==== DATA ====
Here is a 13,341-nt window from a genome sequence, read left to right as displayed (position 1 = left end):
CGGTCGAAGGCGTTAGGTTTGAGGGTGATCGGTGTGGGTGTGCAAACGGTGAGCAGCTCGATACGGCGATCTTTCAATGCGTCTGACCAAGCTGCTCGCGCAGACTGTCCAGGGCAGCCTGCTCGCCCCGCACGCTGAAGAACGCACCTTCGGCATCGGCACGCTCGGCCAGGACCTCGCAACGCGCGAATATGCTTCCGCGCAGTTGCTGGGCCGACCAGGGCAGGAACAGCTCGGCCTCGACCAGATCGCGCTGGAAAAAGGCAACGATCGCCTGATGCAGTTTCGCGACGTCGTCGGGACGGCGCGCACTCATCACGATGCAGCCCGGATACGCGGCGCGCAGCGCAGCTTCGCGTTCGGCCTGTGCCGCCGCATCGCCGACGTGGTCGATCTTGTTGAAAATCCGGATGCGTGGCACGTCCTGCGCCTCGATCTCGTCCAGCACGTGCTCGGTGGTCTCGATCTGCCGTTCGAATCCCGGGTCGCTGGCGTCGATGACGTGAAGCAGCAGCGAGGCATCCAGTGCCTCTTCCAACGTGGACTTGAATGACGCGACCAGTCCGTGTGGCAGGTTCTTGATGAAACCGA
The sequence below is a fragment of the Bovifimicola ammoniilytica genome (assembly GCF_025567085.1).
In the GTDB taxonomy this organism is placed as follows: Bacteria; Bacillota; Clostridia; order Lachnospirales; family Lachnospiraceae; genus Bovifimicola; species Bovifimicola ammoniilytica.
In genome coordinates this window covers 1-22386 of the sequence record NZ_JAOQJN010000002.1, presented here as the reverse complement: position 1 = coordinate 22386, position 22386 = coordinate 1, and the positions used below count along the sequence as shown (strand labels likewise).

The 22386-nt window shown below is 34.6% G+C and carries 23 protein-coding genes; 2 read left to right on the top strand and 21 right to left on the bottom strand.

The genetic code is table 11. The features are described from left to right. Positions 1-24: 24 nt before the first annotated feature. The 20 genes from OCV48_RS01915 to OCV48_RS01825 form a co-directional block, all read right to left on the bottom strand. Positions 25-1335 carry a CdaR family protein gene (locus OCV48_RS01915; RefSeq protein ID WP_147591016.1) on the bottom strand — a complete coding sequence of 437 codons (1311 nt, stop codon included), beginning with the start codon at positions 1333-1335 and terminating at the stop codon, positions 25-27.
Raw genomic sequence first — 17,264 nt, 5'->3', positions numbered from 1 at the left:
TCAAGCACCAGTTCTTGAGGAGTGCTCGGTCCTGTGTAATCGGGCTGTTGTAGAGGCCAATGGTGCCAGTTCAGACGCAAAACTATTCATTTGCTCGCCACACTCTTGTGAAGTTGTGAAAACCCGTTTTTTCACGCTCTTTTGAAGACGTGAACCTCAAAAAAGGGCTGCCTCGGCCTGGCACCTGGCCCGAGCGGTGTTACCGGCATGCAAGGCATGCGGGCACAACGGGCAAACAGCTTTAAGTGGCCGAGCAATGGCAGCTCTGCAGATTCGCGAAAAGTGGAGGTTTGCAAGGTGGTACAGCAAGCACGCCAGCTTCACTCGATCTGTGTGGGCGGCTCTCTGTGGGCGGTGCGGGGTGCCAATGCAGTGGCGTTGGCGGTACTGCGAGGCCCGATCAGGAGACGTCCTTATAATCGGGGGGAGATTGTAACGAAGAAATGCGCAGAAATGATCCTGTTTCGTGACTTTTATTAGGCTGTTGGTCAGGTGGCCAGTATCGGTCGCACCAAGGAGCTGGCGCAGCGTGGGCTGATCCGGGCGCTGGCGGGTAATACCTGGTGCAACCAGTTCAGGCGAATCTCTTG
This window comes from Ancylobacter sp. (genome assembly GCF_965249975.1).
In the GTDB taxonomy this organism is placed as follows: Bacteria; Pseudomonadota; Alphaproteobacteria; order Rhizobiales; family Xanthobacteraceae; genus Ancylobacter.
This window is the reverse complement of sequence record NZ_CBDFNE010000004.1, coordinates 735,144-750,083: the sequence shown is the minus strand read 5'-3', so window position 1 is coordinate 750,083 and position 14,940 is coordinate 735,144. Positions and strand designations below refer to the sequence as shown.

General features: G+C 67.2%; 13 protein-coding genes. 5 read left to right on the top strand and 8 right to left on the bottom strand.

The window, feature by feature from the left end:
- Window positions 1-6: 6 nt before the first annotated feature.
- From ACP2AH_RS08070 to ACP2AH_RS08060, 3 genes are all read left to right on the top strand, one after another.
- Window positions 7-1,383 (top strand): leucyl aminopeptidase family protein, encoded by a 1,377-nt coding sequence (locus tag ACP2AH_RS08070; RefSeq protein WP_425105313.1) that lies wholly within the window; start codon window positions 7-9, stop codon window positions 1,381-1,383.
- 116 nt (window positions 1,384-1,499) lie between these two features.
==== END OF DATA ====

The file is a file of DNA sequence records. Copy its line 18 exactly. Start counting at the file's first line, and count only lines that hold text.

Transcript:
- 116 nt (window positions 1,384-1,499) lie between these two features.